Aggressively Bleak Good Woman Easy to Fall in Love With
Abner Pastoll’s A Good Woman Is Hard to Find is a ruthless gut-punch of a drama featuring Sarah Bolger in a magnificent tour de force performance that blew me away. A kinetic, hard-hitting follow-up to his playful 2015 indie gem Road Games, the director’s latest is a show-stopping bit of pulp fiction that never loses its focus or attempts to minimize the sadistic terrors lurking in the shadows of the frame. This is one of the best motion pictures I’ve seen so far this year.
Sarah (Bolger) is a young, recently widowed single mother trying to maintain a sense of normalcy for her two young children after their father is murdered. Her eldest Ben (Rudy Doherty) was there when the crime happened and has been mute ever since. Her youngest Lucy (Macie McCauley) tends to cling to her mother as if she is quietly petrified Sarah will disappear if she were to let go.
Things take a chilling turn when local thug Tito (Andrew Simpson) bursts into the family’s house unannounced. He’s robbed a pair of murderous local mobster Leo Miller’s (Edward Hogg) drug-dealing goons, and he’s decided he’s going to hide his ill-gotten gains in Sarah’s bathroom with or without her permission. She knows how horrible an idea this is. She also knows it will get even worse if Miller were to discover Tito’s whereabouts.
Ronan Blaney’s (Don’t Go) script is sharp and to the point. It doesn’t mince words and it contains zero in the way of pointless fluff. The writer’s scenario immediately gets to the point, making clear the precariousness of Sarah’s position and cements early on why it is she can’t turn to local law enforcement for assistance. There is a specificity of focus that’s superb, the film maintaining a persuasive power that only grows in strength as events progress to their bloody conclusion.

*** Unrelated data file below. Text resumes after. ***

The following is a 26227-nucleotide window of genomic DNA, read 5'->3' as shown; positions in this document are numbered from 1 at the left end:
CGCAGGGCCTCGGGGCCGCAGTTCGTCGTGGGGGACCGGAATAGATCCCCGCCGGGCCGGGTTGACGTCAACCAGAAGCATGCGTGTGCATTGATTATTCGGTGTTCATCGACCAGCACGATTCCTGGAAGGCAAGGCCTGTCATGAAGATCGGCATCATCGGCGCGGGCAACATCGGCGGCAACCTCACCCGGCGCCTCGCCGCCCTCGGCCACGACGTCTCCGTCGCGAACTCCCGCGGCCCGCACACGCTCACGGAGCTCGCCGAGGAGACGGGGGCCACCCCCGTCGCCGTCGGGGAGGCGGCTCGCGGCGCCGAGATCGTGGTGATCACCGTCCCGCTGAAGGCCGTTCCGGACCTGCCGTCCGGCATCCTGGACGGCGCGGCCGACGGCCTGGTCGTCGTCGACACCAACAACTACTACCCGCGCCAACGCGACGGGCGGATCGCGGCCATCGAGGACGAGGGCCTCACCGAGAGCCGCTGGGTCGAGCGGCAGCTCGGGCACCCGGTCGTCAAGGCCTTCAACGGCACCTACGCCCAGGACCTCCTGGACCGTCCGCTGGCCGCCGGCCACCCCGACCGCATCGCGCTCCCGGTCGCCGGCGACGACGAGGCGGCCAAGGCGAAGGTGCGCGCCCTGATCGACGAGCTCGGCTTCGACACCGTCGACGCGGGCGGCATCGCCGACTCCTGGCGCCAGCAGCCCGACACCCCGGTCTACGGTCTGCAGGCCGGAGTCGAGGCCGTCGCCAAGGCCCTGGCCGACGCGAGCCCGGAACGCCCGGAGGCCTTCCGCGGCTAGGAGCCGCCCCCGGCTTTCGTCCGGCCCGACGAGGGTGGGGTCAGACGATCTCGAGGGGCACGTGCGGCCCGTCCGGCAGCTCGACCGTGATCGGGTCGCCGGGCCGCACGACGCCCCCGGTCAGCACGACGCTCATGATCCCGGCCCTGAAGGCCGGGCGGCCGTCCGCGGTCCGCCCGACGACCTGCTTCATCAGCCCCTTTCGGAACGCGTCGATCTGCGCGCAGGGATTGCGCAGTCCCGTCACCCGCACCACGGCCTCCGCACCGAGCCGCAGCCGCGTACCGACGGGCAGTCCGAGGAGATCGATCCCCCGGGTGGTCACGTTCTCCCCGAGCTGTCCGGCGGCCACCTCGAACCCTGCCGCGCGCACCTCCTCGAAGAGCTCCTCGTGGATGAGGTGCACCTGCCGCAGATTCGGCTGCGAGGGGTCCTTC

Bolger is incredible. This is a forceful performance overflowing in a tired emotional exhaustion that would be tragically demoralizing if it were not also coupled with a pugnaciously protective resilience that helps give Sarah the energetic vitality to keep moving forward no matter how difficult doing so might be. She is a tigress protecting her cubs, and in her eyes I could always see the wheels turning round and round. Sarah isn’t the timidly grieving wallflower she initially appears to be, her intelligent ferocity hidden deep within as she tries to plot out her actions six or seven steps beyond anything anyone would be expecting from her.
Pastoll handles the intricacies of Blaney’s story with determined effortlessness. There’s an early scene where Sarah goes to the local police department to enquire as to the status of her husband’s murder case, and with practically zero dialogue I learned everything I needed to know about what was going on and why. Later, there’s an even better moment where Miller, who is skin-crawlingly good, has a spontaneously violent outburst where he brutalizes a pair of well-meaning interlopers attempting to stop him from nabbing Sarah. It’s shocking stuff, and if I didn’t quite understand why she was so terrified of this man before this confrontation I sure as heck did afterward.
Admittedly, there’s not a lot in the way of light or levity happening here. Unlike Road Games, Pastoll refuses to allow for anything close to resembling a breath of fresh air or a moment of lightheartedness to transpire. This is a movie that jangles the nerves right from the first blood-splattered shot and only works even harder to cut them into teeny tiny little ribbons from that point forward. It’s not easy to take, and if not for the introspective nuance and maternal complexity of Bolger’s performance I’m not entirely sure I’d have been willing to endure the sheer weight of the darkness, dread and heartbreak lurking at the heart Blaney’s screenplay.
But I embraced all of it. From Richard C Bell’s smoothly volatile cinematography to composer Matthew Pusti’s evocatively pulse-pounding score, every piece of Pastoll’s rambunctious thriller fit together with exquisite ease. A Good Woman Is Hard to Find is easy to love, and from its rough pugilistic edges to its unvarnished cutthroat emotions there’s not a single facet of it that I don’t want to stand up and applaud.
Film Rating: 3½ (out of 4)